Guernsey Press

‘Silent majority say they support our tax plan’

A ‘SILENT majority’ of the public are telling Policy & Resources president Peter Ferbrache that they support his committee’s tax plan.

Deputy Peter Ferbrache. (Picture by Luke Le Prevost, 31804256)

Ahead of the States’ tax debate resuming this morning, Deputy Ferbrache said he had received huge encouragement since the meeting was adjourned in stalemate nearly three weeks ago.

‘Since the first debate, person after person has come up to me and said “keep your resolve – we are the silent majority and we support you”,’ said Deputy Ferbrache.

‘I don’t know if they are the silent majority. I’m not saying 56% or whatever of people in Guernsey are supportive. But there is a significant number who are.’

Deputy Ferbrache also revealed that it had become apparent only yesterday that an international inspection of the island’s finance industry next year will cost more than expected.

‘We had a meeting at lunchtime. Clearly, despite everyone doing 100% they can on this, we’re going to need greater resources for the Moneyval inspection.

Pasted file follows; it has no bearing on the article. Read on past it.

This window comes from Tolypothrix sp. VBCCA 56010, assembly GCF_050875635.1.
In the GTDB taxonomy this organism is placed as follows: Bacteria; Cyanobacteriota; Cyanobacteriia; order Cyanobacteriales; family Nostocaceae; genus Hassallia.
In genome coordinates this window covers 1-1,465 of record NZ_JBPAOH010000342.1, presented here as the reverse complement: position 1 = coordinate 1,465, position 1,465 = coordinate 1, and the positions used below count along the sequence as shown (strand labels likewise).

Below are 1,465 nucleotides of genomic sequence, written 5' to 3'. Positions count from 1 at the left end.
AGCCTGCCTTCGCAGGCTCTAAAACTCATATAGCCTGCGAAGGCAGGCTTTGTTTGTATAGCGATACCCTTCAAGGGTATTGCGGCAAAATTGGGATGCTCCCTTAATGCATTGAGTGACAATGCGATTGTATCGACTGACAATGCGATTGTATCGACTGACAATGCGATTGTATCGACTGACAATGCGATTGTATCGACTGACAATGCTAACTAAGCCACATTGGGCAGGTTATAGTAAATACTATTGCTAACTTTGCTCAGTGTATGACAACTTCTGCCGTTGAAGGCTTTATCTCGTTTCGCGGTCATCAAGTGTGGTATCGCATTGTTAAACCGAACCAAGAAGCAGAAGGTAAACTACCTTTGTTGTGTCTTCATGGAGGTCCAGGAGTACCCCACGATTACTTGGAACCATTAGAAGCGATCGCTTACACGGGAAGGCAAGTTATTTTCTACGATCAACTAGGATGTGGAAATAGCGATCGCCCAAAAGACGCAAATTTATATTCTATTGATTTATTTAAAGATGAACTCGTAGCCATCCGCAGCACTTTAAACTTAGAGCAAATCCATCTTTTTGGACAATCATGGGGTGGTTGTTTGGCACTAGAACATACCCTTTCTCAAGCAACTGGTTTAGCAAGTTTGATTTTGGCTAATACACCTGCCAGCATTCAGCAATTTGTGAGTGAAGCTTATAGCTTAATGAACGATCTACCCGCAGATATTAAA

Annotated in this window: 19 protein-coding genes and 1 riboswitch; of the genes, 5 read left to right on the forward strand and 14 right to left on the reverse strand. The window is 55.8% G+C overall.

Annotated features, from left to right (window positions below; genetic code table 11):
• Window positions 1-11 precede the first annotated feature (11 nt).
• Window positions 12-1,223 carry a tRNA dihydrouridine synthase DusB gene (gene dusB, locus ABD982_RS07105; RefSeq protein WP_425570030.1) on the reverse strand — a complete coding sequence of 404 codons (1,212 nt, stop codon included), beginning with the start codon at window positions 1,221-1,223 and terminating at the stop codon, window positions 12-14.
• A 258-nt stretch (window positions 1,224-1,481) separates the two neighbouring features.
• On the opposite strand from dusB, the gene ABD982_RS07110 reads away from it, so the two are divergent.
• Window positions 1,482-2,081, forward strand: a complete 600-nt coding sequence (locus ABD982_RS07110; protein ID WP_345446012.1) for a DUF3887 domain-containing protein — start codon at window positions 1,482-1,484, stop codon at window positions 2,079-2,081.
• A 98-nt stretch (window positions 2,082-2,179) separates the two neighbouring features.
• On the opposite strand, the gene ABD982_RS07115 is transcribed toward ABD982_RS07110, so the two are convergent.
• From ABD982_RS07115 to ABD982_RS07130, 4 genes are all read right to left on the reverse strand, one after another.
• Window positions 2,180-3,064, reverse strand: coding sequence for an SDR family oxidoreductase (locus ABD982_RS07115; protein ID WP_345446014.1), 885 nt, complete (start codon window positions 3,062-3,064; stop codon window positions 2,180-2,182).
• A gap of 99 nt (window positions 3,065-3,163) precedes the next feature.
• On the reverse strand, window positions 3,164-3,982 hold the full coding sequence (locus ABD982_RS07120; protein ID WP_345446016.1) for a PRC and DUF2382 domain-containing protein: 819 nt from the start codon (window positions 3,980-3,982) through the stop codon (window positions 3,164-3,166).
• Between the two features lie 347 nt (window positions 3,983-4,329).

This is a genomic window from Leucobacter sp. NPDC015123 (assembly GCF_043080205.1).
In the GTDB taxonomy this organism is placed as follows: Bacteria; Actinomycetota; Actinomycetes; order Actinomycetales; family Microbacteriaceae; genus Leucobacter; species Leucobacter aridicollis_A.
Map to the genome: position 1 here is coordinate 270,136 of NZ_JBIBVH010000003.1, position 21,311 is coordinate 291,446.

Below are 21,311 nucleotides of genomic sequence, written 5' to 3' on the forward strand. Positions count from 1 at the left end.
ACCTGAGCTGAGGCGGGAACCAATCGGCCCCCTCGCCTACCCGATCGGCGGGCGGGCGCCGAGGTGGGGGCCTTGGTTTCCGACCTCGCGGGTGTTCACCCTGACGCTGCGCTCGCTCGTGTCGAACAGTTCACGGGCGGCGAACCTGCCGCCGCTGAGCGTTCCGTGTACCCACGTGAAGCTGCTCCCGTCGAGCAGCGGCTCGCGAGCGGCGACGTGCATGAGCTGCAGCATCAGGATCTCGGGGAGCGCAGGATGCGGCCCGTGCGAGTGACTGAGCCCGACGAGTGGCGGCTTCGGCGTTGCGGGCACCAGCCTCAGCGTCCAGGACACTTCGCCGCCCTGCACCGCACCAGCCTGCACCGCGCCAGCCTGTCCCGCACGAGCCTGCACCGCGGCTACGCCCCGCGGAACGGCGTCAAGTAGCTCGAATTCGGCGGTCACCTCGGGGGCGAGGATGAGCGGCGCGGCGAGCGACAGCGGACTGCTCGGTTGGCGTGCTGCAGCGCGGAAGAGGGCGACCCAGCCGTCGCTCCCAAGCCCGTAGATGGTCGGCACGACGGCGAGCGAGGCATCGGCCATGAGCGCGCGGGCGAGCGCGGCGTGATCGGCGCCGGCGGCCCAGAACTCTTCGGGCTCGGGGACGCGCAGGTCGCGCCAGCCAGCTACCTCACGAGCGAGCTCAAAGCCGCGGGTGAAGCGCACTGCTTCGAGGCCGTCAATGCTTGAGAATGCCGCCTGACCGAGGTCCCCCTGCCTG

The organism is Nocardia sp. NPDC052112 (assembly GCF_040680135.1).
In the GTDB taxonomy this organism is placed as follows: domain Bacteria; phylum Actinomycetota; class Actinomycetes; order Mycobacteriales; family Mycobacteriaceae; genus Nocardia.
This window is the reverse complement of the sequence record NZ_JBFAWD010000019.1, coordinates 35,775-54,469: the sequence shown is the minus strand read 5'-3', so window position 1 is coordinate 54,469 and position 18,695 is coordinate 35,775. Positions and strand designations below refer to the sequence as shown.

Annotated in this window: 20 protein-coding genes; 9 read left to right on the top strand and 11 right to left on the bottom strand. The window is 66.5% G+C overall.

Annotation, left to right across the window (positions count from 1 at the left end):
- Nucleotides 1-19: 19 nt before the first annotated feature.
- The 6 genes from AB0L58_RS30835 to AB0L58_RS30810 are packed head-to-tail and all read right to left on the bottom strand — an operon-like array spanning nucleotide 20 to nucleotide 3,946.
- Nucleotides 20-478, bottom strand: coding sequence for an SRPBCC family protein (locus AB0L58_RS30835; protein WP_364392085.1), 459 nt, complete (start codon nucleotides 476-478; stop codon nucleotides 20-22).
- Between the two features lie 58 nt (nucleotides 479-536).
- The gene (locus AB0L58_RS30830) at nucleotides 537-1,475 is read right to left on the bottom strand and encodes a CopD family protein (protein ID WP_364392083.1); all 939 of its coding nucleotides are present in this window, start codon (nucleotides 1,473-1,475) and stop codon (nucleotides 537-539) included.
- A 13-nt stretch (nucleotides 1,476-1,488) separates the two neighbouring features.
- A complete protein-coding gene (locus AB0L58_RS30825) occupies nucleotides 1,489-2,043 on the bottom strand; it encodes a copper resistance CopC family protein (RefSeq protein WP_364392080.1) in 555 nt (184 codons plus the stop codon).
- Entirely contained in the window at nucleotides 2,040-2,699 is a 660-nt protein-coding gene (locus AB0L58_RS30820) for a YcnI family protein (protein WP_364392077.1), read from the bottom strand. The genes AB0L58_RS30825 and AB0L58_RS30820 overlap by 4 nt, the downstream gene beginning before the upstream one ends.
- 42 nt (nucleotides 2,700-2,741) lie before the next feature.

‘We need to pay for these things. We need every penny raised in our package.’

P&R is presenting the States with three tax packages.

Option A, its preferred package, includes GST and redistribution to assist the less well-off.

Option B is based on higher taxes on property and motoring.

Option C requires cuts in States spending of tens of millions of pounds a year. It has come out against another alternative – option D – which Heidi Soulsby and Gavin St Pier are expected to ask the States to debate today.

Although Deputy Ferbrache said on Friday that he was attracted to option D, he said yesterday that he could now see that it was flawed.

‘We’ve had material advice from Treasury that the figures do not hold water. It lacks substance. It’s like a well-intentioned meringue with no substance to it.’

However, Deputy Ferbrache said he would vote in favour of a request from Deputies Soulsby and St Pier to suspend the Assembly’s rules of procedure to allow them to at least lay their latest self-styled ‘fairer alternative’ amendment.